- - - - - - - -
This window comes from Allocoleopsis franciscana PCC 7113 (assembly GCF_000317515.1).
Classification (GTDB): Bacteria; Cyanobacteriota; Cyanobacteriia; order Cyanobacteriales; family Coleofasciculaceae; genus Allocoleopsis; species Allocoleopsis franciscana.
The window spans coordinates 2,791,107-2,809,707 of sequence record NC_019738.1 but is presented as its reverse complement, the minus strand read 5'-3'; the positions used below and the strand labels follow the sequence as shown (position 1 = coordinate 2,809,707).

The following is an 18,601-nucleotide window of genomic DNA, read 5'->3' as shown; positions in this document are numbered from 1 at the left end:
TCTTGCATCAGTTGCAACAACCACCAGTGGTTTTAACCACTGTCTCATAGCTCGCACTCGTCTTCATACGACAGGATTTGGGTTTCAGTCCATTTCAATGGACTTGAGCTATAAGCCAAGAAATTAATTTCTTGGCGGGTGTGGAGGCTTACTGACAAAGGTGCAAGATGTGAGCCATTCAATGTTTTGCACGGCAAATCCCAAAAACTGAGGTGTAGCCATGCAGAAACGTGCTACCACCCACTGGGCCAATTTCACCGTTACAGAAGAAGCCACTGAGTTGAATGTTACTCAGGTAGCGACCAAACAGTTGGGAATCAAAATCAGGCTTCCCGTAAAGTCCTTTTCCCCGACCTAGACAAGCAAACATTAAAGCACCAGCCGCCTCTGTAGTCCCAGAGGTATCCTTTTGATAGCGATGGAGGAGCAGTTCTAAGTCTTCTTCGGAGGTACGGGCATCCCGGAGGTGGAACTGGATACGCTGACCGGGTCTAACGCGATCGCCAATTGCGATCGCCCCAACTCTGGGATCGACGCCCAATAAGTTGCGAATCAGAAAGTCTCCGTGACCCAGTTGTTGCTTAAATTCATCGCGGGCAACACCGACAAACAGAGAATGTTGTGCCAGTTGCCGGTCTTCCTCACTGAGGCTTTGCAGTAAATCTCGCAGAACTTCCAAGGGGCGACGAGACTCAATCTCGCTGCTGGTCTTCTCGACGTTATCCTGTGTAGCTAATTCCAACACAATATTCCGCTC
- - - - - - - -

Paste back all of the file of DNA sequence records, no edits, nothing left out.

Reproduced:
This window comes from Allocoleopsis franciscana PCC 7113 (assembly GCF_000317515.1).
Classification (GTDB): Bacteria; Cyanobacteriota; Cyanobacteriia; order Cyanobacteriales; family Coleofasciculaceae; genus Allocoleopsis; species Allocoleopsis franciscana.
The window spans coordinates 2,791,107-2,809,707 of sequence record NC_019738.1 but is presented as its reverse complement, the minus strand read 5'-3'; the positions used below and the strand labels follow the sequence as shown (position 1 = coordinate 2,809,707).

The following is an 18,601-nucleotide window of genomic DNA, read 5'->3' as shown; positions in this document are numbered from 1 at the left end:
TCTTGCATCAGTTGCAACAACCACCAGTGGTTTTAACCACTGTCTCATAGCTCGCACTCGTCTTCATACGACAGGATTTGGGTTTCAGTCCATTTCAATGGACTTGAGCTATAAGCCAAGAAATTAATTTCTTGGCGGGTGTGGAGGCTTACTGACAAAGGTGCAAGATGTGAGCCATTCAATGTTTTGCACGGCAAATCCCAAAAACTGAGGTGTAGCCATGCAGAAACGTGCTACCACCCACTGGGCCAATTTCACCGTTACAGAAGAAGCCACTGAGTTGAATGTTACTCAGGTAGCGACCAAACAGTTGGGAATCAAAATCAGGCTTCCCGTAAAGTCCTTTTCCCCGACCTAGACAAGCAAACATTAAAGCACCAGCCGCCTCTGTAGTCCCAGAGGTATCCTTTTGATAGCGATGGAGGAGCAGTTCTAAGTCTTCTTCGGAGGTACGGGCATCCCGGAGGTGGAACTGGATACGCTGACCGGGTCTAACGCGATCGCCAATTGCGATCGCCCCAACTCTGGGATCGACGCCCAATAAGTTGCGAATCAGAAAGTCTCCGTGACCCAGTTGTTGCTTAAATTCATCGCGGGCAACACCGACAAACAGAGAATGTTGTGCCAGTTGCCGGTCTTCCTCACTGAGGCTTTGCAGTAAATCTCGCAGAACTTCCAAGGGGCGACGAGACTCAATCTCGCTGCTGGTCTTCTCGACGTTATCCTGTGTAGCTAATTCCAACACAATATTCCGCTC